On May 3, 1882 Parnell and other leaders are released from jail after agreeing to the Kilmainham Treaty. This includes some improvement in the 1881 Land Act. He now wishes to turn his attention more to the Home Rule question. The Irish National Land League is replaced by the Irish National League. Parnell also wants to see an end to the Ladies’ Land League. There had been increased violence while he was in jail and he sees Anna as too radical. The organization has an overdraft of £5,000 which Parnell agrees to clear from central funds only if the organization is dissolved. At a meeting of the Central Committee on August 10, 1882 the Ladies’ Land League votes to dissolve itself. Anna Parnell herself is not in attendance at that meeting having suffered a physical and mental collapse after the sudden death of her sister Fanny the previous month.

The records of the Ladies’ Land League are lost to history in 1916. Jennie Wyse Power, who had served on the Central Committee, had kept them in her house in Henry Street, Dublin. When fire spreads from Sackville Street during the 1916 Easter Rising, her house is destroyed and the records perish in the blaze.

(Pictured: Lady Land Leaguers at work at the Dublin office)


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Death of Politician & Journalist Timothy Michael Healy

Timothy Michael “Tim” Healy, Irish nationalist politician, journalist, author, barrister, and one of the most controversial Irish Members of Parliament (MPs) in the House of Commons of the United Kingdom of Great Britain and Ireland, dies in Chapelizod, County Dublin, on March 26, 1931.

Healy is born in Bantry, County Cork, the second son of Maurice Healy, clerk of the Bantry Poor Law Union, and Eliza Healy (née Sullivan). His father is transferred in 1862 to a similar position in Lismore, County Waterford. Timothy is educated at the Christian Brothers school in Fermoy, and is otherwise largely self-educated, in 1869, at the age of fourteen, he goes to live with his uncle Timothy Daniel Sullivan in Dublin.

Healy then moves to England in 1871, working first as a railway clerk and then from 1878 in London as parliamentary correspondent of The Nation, writing numerous articles in support of Charles Stewart Parnell, the newly emergent and more militant home rule leader, and his policy of parliamentary obstructionism. Healy takes part in Irish politics and becomes associated with Parnell and the Irish Parliamentary Party. After being arrested for intimidation in connection with the Irish National Land League, he is promptly elected as member of Parliament for Wexford in 1880.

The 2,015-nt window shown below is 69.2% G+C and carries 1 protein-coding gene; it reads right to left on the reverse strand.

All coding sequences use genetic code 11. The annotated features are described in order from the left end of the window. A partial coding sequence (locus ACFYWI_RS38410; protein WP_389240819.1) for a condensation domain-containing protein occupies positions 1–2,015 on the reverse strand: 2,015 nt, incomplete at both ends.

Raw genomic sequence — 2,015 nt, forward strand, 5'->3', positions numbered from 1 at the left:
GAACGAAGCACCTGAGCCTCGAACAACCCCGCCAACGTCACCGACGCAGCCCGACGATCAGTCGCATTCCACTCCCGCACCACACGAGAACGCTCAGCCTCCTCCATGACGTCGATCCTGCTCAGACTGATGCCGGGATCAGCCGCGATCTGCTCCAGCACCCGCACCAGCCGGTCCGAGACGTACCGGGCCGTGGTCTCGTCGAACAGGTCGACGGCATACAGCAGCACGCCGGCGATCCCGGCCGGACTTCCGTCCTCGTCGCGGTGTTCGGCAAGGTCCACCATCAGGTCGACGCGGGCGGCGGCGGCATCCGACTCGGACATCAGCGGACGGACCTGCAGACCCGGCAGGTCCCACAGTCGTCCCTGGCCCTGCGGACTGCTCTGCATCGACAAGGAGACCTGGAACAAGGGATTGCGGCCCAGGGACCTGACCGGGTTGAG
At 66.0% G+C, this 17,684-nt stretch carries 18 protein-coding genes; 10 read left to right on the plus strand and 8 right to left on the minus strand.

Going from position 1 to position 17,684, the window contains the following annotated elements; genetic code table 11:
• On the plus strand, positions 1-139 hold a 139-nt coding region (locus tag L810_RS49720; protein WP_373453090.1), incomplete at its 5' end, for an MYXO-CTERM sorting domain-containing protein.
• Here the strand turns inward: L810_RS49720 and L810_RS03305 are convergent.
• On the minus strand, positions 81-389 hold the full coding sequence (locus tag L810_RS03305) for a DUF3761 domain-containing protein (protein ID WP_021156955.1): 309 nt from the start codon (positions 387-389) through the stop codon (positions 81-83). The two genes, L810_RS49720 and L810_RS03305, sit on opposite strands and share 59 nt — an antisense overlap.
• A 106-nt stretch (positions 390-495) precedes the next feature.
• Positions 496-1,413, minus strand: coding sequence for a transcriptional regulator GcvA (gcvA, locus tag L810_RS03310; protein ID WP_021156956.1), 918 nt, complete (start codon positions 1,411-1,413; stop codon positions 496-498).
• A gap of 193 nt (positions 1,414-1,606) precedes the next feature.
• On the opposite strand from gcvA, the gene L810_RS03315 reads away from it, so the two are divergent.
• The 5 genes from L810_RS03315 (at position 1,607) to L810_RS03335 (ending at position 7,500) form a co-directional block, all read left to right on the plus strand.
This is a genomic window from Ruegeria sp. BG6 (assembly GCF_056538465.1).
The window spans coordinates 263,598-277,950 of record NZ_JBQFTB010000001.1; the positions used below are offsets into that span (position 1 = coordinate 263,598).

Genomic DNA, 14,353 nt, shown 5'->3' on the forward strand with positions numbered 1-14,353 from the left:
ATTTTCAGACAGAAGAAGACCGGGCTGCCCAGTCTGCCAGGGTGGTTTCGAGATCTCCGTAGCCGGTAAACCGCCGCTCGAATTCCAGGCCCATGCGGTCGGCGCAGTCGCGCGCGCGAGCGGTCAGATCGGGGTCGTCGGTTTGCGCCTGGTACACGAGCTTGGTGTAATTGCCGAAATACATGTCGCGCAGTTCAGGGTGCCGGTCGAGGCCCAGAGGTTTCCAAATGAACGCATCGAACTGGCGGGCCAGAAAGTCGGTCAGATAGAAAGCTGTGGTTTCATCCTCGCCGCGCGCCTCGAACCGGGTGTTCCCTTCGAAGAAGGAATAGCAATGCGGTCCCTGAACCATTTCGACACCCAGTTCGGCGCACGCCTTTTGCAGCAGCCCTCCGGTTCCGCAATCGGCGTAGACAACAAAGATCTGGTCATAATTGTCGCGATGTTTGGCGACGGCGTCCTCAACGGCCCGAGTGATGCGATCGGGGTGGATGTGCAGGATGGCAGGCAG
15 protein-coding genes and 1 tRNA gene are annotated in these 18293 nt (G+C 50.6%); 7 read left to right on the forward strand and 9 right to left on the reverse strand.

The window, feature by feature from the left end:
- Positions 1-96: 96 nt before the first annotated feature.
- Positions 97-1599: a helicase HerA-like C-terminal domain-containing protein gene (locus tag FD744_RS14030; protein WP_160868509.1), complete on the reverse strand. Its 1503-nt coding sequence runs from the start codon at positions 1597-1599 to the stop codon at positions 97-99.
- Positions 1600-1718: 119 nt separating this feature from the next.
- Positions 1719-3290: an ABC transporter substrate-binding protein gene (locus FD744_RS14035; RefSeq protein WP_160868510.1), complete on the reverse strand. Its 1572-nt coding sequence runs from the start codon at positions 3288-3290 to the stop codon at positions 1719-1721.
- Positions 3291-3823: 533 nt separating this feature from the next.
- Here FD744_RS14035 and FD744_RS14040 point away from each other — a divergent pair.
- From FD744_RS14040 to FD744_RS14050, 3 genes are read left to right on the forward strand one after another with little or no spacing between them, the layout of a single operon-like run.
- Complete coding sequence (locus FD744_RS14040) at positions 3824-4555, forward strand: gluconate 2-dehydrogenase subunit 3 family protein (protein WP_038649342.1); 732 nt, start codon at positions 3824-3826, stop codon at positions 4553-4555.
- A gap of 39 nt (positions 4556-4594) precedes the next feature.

In Parliament, Healy becomes an authority on the Irish land question. The “Healy Clause” of the Land Act of 1881, which protects tenant farmers’ agrarian improvements from rent increases imposed by landlords, not only makes him popular throughout nationalist Ireland but also wins his cause seats in Protestant Ulster. He breaks with Parnell in 1886 and generally remains at odds with subsequent leaders of the Irish Parliamentary Party, though he is a strong supporter of proposals for Irish Home Rule. Meanwhile, he is called to the Irish bar in 1884 and becomes a queen’s counsel in 1899.

Dissatisfied with both the Liberals and the Irish Nationalists after the Easter Rising in 1916, Healy supports Sinn Féin after 1917. He returns to considerable prominence in 1922 when, on the urging of the soon-to-be Irish Free State’s Provisional Government of W.T. Cosgrave, the British government recommends to King George V that Healy be appointed the first “Governor-General of the Irish Free State,” a new office of representative of the Crown created in the 1921 Anglo-Irish Treaty and introduced by a combination of the Irish Free State Constitution and Letters Patent from the King.

Healy believes that he has been awarded the Governor-Generalship for life. However, the Executive Council of the Irish Free State decides in 1927 that the term of office of Governors-General will be five years. As a result, he retires from the office and public life in January 1928 and publishes his extensive two volume memoirs later in that year. Throughout his life he is formidable because he is ferociously quick-witted, because he is unworried by social or political convention, and because he knows no party discipline. Towards the end of his life he becomes more mellowed and otherwise more diplomatic.

Healy dies on March 26, 1931, at the age of 75, in Chapelizod, County Dublin. He is buried in Glasnevin Cemetery in Dublin.